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翻译练习

(2008-10-11 16:20:18)
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翻译练习

广岛

杂谈

2 Hiroshima -- the "liveliest" city in Japan

"Hiroshima! Everybody off!" That must be what the man in the Japanese stationmaster's uniform shouted, as the fastest train in the world slipped to a stop in Hiroshima Station. I did not understand what he was saying. First of all, because he was shouting in Japanese. And secondly, because I had a lump in my throat and a lot of sad thoughts on my mind that had little to do with anything a Nippon railways official might say. The very act of stepping on this soil, in breathing this air of Hiroshima, was for me a far greater adventure than any trip or any reportorial assignment I'd previously taken. Was I not at the scene of the crime?

       试想这样一个场景,当世界上最快的火车驶过日本广岛车站,身穿制服的火车长一定会大声嚷嚷道:“广岛!大家快跑啊!”。首先,他嚷嚷着日语,我根本听不懂他说些什么;其次,我满脑子正充斥着罪恶的念头,喉咙也堵得慌,根本无法想象一个日本铁路官员所说的话。对我来说,来到这里,踏上广岛的土地,呼吸这里的空气,是比以往我做过的任何一次旅行或报道都冒险得多的事。我一直在想,在这里,我会不会被当做一个罪犯来对待我是不是在一个曾经犯罪的现场呢?)


The Japanese crowd did not appear to have the same preoccupations that I had. From the sidewalk outside the station, things seemed much the same as in other Japanese cities. Little girls and elderly ladies in kimonos rubbed shoulders with teenagers and women in western dress. Serious looking men spoke to one another as if they were oblivious of the crowds about them, and bobbed up and down repeatedly in little bows, as they exchanged the ritual formula of gratitude and respect: "Tomo aligato gozayimas." Others were using little red telephones that hung on the facades of grocery stores and tobacco shops.

   走在日本的大街上,人群中似乎没有人抱着跟我一样的想法。从车站走出来,发现这里跟日本的其他城市并没有多大的区别。街上有穿着和服的小女孩和老妇孺,也有穿着西方服饰的年轻女孩,都融合在熙熙攘攘的人群里。表情严肃的男士们旁若无人的交谈着,不停地鞠躬行礼,嘴里说着“非常谢谢”之类的话,相互表示感谢和尊敬。还有一些人正在用杂货店,烟酒店门口的挂着的红色小电话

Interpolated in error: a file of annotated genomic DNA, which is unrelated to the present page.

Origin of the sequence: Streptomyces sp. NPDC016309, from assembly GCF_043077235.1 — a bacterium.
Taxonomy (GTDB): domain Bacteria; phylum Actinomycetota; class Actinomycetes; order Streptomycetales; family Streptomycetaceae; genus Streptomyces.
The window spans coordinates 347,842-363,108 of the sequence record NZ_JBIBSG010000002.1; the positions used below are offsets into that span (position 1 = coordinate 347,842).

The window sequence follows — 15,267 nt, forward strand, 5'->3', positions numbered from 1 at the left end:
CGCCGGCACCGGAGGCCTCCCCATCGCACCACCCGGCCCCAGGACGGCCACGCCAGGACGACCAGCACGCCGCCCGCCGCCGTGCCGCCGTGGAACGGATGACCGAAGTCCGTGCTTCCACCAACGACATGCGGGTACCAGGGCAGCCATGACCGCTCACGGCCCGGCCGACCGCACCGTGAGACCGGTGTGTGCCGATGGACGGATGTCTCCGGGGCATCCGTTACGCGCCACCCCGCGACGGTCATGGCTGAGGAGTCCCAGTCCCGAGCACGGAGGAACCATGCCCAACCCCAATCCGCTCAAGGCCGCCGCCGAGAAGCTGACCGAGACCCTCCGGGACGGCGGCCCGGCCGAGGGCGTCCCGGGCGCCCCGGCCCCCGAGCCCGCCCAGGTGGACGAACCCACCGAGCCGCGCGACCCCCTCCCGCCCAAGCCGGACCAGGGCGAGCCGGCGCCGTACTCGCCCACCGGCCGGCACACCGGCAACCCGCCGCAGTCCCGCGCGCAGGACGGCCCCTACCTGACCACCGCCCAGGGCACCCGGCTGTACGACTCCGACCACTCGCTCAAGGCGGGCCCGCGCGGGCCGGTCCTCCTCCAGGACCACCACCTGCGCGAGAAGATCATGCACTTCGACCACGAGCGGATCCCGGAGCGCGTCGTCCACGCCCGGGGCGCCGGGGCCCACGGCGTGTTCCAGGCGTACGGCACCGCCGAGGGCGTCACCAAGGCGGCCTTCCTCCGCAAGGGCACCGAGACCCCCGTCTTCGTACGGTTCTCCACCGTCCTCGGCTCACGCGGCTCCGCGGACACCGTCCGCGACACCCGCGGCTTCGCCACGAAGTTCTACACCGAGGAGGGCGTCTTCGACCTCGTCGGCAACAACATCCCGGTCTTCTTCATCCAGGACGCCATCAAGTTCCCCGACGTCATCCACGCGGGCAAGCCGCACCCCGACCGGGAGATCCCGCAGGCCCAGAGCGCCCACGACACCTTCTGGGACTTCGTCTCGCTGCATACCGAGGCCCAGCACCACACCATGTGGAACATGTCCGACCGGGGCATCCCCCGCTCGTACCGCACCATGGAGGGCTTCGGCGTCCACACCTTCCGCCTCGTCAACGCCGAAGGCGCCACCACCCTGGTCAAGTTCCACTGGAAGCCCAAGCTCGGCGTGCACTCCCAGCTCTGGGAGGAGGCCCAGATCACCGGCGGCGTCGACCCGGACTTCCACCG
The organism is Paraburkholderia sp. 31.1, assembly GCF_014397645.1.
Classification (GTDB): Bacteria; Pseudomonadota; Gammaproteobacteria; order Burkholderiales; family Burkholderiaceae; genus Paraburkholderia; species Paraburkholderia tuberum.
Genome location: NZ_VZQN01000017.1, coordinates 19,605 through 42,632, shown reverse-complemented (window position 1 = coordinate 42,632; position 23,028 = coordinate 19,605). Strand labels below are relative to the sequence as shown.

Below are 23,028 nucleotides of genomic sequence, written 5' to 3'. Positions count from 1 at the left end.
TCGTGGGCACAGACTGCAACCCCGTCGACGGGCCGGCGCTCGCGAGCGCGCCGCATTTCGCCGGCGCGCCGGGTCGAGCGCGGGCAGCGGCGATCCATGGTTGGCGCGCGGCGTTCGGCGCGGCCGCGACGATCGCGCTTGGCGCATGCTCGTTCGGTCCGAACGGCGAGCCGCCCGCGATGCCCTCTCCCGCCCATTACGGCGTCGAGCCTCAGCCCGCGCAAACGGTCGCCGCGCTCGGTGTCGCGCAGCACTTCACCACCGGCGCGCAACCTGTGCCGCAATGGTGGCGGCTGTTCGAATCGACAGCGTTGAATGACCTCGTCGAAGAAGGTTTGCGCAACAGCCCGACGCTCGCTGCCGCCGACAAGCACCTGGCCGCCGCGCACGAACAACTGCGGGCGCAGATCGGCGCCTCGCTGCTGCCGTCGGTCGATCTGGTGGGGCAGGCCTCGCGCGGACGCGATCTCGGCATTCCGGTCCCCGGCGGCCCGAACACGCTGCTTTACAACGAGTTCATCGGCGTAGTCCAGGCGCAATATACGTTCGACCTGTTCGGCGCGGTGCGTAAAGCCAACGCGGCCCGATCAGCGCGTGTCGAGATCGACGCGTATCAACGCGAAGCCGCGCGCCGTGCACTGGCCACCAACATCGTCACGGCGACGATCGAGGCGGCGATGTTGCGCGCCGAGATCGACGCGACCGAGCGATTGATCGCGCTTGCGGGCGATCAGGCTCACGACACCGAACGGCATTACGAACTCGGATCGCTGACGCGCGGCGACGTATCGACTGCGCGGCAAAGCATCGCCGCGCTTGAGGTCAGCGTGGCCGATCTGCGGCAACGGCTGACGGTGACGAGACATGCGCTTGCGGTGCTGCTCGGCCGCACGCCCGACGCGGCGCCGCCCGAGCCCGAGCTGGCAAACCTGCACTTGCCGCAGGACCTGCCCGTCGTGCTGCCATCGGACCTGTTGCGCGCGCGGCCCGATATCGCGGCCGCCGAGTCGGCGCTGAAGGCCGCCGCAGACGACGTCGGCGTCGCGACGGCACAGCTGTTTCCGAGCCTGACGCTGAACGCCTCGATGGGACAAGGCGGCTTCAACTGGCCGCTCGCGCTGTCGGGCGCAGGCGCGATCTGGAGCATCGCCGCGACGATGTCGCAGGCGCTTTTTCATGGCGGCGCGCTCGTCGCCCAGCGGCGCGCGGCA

"Hi! Hi!" said the cab driver, whose door popped open at the very sight of a traveler. "Hi", or something that sounds very much like it, means "yes". "Can you take me to City Hall?" He grinned at me in the rear-view mirror and repeated "Hi!" "Hi! ’ We set off at top speed through the narrow streets of Hiroshima. The tall buildings of the martyred city flashed by as we lurched from side to side in response to the driver's sharp twists of the wheel.

   “嗨!嗨!”,一个出租车司机摇下车窗招呼着我这个异乡人。(日语中类似英语“嗨”的发音,意思是“是的”。)“你能带我去市政厅吗?”我问到。他从后视镜里对我露齿一笑,重复的说“嗨!嗨!”。于是我们急速穿行于广岛的大街小巷。我们在司机的急转弯中左右摇晃,在这座曾经受难的城市中,一栋栋高楼大厦在眼前一闪而过。
  

Just as I was beginning to find the ride long, the taxi screeched to a halt, and the driver got out and went over to a policeman to ask the way. As in Tokyo, taxi drivers in Hiroshima often know little of their city, but to avoid loss of face before foreigners, will not admit their ignorance, and will accept any destination without concern for how long it may take them to find it.

    正当我开始觉得我们已经开的足够远了,司机突然来了个急刹车。他停下来,走下车,跑去一个警车那儿问路去了。在东京有这样一个现象,广岛的出租车司机往往对自己城市的道路不甚了解,但是碍于面子,他们不会在外国人面前承认这一点,答应带他们去任何目的地,不论花多久才能找到那里。


At last this intermezzo came to an end, and I found myself in front of the gigantic City Hall. The usher bowed deeply and heaved a long, almost musical sigh, when I showed him the invitation which the mayor had sent me in response to my request for an interview. "That is not here, sir," he said in English. "The mayor expects you tonight for dinner with other foreigners on the restaurant boat. See? This is where it is.” He sketched a little map for me on the back of my invitation.

    这段路上的小插曲终于要结束了,我们已经来到了雄伟的市政大楼前。门口的迎宾给我鞠了一大躬,我把市长回应我要求采访广岛的邀请函递给他看,他发出一声长长的,近乎有节奏的叹息。“那不在这里,先生。”他用英语说道,“市长是想今晚在一艘饭店游轮上宴请您和其他的外国朋友,明白吗?地址在这里。”他在邀请函背面给我草草地画了个小地图。

Thanks to his map, I was able to find a taxi driver who could take me straight to the canal embankment , where a sort of barge with a roof like one on a Japanese house was moored . The Japanese build their traditional houses on boats when land becomes too expensive. The rather arresting spectacle of little old Japan adrift amid beige concrete skyscrapers is the very symbol of the incessant struggle between the kimono and the miniskirt.

    多亏了他这个小地图,才让找到一个认得路的司机,直接把我送到了运河的堤岸边。这里停着一艘有顶的大驳船,好像一座日本房子泊在水面上。由于日本寸土寸金,人们开始在水上建造传统房屋。更有趣的是,这些古色古香的日本小屋漂浮在米色钢筋混凝土的摩天大楼之间,与人群中穿和服和迷你裙的人相比照,体现出日本人不断地挣扎于本国传统文化与西方文化之间的现象。